Key points:
• Lymphoscintigraphy is the gold standard for investigating the lymphatic vasculature in humans. The techniques allow quantification of lymph transport and visualization of the major lymphatic vessels.
• Magnetic resonance lymphangiography and near infrared fluorescence imaging is emerging as new techniques due to superior spatial and temporal resolution.

Primary lymphedema

Primary lymphedema is caused by a failure of the development of the lymphatic system (lymphangiogenesis) leading to either structural or functional abnormalities that impair maintenance of interstitial fluid balance. Mutations within several genes involved in the process of lymphatic development are now known to cause different primary lymphedema phenotypes. Primary lymphedema is not one disease, but the presenting feature of several distinct clinical entities.

Previously, primary lymphedema was classified based on age of onset: congenital, praecox (pubertal onset) and tarda (onset after 35 years). The discovery of causal genes has changed the diagnostic approach, which is now based on clinical phenotyping and genotyping in addition to age of onset of swelling (Fig. 3) [24]. Primary lymphedema can be divided into five different categories: (1) lymphedema associated with syndromic disorders (e.g. Turner or Noonan syndrome); (2) localized or generalized lymphedema with systemic/visceral lymphatic abnormalities; (3) lymphedema in association with disturbed growth and/or cutaneous/vascular anomalies (e.g. Proteus syndrome); (4) congenital lymphedema (e.g. Milroy disease); (5) late-onset primary lymphedema. A number of disease subtypes within each category have an associated causal gene. Despite recent advances in genetics, mutations in causal genes have only been detected in approximately one third of all patients with primary lymphedema [25]. For an overview over the causal genes and the resulting phenotype, see Appendix.

Fig. 3
figure 3

Classification pathway for primary lymphedema. The pathway provides an overview over the different primary lymphedemas, clinical features and causal genes. Fh = family history. Adapted with permission from Clinical Genetics 2013;84:303–314

The identification of the genetic cause of a patient’s primary lymphedema provides a molecular diagnostic test for a number of subtypes. Nine causal genes have been discovered so far [26]. Patients and families benefit hugely from the diagnosis as it allows the clinician to confidently predict the clinical prognosis and offer screening for family members. The identification of new pathogenic genes will increase understanding of the aetiopathogenesis of lymphatic disease. In time, this may allow for the development of improved therapeutic interventions. For example, gene therapy may become a feasible treatment strategy for cases of primary lymphedema.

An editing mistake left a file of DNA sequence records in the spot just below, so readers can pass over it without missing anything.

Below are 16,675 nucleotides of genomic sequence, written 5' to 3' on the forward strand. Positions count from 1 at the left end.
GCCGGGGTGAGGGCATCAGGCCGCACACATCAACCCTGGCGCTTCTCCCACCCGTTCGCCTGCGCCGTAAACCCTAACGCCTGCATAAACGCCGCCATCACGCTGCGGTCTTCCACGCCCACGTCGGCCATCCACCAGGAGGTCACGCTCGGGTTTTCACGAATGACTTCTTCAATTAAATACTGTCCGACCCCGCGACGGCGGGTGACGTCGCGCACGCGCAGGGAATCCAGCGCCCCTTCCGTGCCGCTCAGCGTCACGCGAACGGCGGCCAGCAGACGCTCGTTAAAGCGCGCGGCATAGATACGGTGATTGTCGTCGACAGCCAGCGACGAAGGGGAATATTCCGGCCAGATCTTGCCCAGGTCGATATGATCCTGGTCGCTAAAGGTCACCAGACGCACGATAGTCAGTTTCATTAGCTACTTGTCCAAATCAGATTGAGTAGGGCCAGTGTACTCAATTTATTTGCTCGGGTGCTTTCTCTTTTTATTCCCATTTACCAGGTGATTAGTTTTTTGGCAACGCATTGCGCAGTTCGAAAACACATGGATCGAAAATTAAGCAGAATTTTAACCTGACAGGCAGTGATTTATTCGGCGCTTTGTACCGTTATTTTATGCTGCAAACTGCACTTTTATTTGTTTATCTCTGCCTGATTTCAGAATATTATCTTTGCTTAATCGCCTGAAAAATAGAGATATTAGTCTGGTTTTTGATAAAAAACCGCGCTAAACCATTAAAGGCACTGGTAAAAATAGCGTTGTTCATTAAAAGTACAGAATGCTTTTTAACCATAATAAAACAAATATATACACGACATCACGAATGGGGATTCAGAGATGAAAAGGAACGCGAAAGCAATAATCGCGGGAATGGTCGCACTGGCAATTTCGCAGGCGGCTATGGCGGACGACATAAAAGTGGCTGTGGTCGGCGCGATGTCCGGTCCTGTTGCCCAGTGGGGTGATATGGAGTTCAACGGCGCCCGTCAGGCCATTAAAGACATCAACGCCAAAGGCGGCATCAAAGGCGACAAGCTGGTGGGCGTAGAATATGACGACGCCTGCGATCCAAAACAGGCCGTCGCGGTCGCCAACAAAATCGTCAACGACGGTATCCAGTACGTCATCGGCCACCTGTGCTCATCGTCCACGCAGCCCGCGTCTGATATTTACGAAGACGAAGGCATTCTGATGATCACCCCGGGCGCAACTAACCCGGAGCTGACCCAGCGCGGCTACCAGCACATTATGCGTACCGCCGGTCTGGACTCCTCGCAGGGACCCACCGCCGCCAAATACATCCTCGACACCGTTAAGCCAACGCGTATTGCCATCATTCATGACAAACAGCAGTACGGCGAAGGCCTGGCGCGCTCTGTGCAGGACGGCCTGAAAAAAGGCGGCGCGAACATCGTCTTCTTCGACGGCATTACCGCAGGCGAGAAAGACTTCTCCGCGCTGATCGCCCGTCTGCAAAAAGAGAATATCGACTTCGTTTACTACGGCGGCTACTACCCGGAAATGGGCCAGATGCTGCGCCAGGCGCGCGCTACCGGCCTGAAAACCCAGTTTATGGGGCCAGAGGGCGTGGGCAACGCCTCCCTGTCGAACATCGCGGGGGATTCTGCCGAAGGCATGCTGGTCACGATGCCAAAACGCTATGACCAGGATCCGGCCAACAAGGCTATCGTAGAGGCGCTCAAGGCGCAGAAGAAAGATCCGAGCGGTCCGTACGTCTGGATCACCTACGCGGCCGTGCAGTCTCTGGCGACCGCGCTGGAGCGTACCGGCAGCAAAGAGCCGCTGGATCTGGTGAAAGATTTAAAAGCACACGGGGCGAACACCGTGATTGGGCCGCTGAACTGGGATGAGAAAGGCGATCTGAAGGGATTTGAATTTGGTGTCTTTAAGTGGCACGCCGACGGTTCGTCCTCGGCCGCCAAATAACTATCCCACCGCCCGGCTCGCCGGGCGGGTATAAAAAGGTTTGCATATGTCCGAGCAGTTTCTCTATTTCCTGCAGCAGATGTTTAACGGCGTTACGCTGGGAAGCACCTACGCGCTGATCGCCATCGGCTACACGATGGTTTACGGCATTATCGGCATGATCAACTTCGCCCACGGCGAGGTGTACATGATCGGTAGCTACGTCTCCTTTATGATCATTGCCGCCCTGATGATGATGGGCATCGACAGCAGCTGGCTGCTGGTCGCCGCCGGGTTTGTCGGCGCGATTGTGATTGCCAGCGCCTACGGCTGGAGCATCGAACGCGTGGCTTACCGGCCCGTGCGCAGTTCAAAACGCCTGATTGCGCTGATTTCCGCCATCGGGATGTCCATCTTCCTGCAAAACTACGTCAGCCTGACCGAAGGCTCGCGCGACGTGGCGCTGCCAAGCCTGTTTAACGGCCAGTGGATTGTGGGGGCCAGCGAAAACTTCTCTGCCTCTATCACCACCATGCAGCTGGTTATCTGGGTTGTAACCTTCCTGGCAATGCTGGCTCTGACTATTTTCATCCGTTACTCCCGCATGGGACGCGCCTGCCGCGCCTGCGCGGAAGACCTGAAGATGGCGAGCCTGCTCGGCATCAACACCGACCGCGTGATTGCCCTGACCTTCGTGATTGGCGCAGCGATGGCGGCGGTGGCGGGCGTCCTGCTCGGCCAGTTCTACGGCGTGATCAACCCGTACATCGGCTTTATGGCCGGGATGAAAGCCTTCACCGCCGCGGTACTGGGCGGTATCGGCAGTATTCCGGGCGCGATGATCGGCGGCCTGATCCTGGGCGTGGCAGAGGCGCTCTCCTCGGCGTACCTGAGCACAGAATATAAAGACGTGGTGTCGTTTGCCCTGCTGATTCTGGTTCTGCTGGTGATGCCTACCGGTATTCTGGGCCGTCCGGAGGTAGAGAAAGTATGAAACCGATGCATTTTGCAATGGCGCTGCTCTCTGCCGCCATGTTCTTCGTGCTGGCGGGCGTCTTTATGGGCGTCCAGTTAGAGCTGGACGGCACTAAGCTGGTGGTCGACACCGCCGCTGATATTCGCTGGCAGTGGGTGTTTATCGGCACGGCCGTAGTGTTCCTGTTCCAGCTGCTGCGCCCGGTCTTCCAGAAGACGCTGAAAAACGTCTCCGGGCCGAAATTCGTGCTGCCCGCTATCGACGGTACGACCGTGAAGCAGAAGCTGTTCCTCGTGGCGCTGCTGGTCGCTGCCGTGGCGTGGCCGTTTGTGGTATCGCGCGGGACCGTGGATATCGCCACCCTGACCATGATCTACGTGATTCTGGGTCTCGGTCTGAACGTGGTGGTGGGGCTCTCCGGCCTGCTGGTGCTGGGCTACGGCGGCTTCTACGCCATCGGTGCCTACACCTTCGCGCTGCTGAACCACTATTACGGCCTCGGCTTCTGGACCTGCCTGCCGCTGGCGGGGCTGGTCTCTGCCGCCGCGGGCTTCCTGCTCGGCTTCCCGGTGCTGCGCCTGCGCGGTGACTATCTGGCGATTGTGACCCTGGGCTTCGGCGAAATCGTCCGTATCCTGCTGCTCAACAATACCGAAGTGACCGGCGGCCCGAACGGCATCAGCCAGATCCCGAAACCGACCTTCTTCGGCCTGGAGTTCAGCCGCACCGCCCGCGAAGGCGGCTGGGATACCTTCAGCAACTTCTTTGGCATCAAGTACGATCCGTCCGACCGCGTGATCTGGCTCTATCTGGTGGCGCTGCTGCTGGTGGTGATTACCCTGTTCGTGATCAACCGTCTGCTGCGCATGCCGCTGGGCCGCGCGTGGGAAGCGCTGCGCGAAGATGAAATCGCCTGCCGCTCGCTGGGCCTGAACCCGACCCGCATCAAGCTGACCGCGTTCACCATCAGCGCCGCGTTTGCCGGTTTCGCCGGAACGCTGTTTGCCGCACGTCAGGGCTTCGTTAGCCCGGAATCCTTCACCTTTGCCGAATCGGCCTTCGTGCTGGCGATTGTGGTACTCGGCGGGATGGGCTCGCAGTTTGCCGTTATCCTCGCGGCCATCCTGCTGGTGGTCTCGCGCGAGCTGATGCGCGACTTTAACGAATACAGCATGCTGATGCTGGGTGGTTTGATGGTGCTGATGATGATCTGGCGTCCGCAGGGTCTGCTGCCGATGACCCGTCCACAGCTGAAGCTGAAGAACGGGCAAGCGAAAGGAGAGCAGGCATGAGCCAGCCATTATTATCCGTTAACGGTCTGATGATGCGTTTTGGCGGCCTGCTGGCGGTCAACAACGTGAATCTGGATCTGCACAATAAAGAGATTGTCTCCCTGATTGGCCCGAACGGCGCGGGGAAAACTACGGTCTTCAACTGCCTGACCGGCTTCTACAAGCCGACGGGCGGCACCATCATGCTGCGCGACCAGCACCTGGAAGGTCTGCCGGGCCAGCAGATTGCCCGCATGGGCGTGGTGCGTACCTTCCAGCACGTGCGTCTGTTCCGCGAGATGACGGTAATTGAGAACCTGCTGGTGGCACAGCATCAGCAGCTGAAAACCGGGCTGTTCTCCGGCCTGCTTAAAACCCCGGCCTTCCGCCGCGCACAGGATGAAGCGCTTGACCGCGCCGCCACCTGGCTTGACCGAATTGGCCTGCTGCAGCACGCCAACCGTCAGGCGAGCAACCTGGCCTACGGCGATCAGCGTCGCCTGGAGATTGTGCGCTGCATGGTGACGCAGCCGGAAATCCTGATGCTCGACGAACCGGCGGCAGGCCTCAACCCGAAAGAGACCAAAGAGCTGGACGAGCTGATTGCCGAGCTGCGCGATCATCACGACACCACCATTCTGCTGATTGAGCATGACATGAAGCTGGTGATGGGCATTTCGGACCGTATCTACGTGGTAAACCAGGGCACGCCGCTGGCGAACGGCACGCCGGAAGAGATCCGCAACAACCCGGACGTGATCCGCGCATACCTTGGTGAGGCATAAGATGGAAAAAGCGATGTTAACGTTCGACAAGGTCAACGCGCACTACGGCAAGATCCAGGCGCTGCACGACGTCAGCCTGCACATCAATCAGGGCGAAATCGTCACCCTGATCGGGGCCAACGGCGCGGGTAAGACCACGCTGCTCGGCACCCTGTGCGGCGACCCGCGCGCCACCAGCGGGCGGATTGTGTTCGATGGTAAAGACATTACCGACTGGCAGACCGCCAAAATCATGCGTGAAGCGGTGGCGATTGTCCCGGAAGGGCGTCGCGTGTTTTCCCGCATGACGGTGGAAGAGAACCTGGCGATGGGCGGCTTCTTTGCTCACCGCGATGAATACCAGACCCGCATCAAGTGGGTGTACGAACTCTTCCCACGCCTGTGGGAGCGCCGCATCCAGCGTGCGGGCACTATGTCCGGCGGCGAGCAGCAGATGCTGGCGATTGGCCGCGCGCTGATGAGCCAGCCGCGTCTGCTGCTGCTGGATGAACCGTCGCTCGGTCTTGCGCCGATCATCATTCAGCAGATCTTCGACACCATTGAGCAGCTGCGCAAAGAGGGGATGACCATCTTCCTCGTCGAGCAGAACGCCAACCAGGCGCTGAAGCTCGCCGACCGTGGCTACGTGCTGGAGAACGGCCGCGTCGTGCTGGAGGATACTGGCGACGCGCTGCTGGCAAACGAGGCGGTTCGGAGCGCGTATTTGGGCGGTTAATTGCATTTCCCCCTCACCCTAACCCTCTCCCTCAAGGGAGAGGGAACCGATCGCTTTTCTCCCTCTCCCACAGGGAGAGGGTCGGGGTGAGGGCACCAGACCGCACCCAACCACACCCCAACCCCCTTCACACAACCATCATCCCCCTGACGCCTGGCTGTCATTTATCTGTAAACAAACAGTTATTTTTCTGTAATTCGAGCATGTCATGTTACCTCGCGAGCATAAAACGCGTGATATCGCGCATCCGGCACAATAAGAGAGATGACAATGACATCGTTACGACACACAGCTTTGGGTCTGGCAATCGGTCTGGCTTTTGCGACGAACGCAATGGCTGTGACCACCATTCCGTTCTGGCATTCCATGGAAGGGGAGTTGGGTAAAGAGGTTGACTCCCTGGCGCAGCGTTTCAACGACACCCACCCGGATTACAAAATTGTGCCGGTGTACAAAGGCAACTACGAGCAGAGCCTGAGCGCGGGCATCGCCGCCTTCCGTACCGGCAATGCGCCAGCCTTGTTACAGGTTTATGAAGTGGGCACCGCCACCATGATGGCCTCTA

Secondary lymphedema

Secondary lymphedema is the most common form of lymphedema. Globally, the parasite infection filariasis is the most common cause with over 100 million people affected. In the industrialized world, cancer-related lymphedema is the most common cause, either as a direct consequence of the cancer or the treatment.

Key points:
• Primary lymphedema is caused by a failure of the development of the lymphatic system whereas secondary lymphedema is the result of an external stimulus, e.g. parasitic or cancer (metastasis or induced by treatment).
• Advance in genetics have so far identified nine causal genes of primary lymphedema and has helped refine the classification of primary lymphedema, which now is based on clinical genotyping and phenotyping.

Microscopic imaging of lymphatic vessels and histopathology of lymphatics

Morphologically, it is difficult to distinguish lymphatic channels from venules or capillaries. In the era before development of lymph endothelial-specific antibodies, a variety of techniques was used to visualize lymphatic vessels, which included injection techniques with India ink or Evans Blue, hydrogen peroxide techniques [27, 28] and the enzyme histochemical detection of 5′nucleotidase [29].

Immunohistochemical markers for lymphatic endothelium

Pan-endothelial markers such as CD31, CD34, von Willebrand factor (vWF), lectins, thrombomodulin, endoglin, and Fli-1 are expressed in all endothelial cells, including lymphatic endothelium CD31(PECAM, platelet adhesion molecule) which is considered to be the most sensitive and specific pan-endothelial marker but is also reactive with platelets and subpopulations of T lymphocytes [30, 31]. Lymphatic endothelial markers are expressed in lymphatic endothelium, but not in blood vessel endothelium. Table 1 summarizes the expression patterns of currently applied lymphendothelial-specific antibodies, which can now be applied on paraffin-embedded tissues.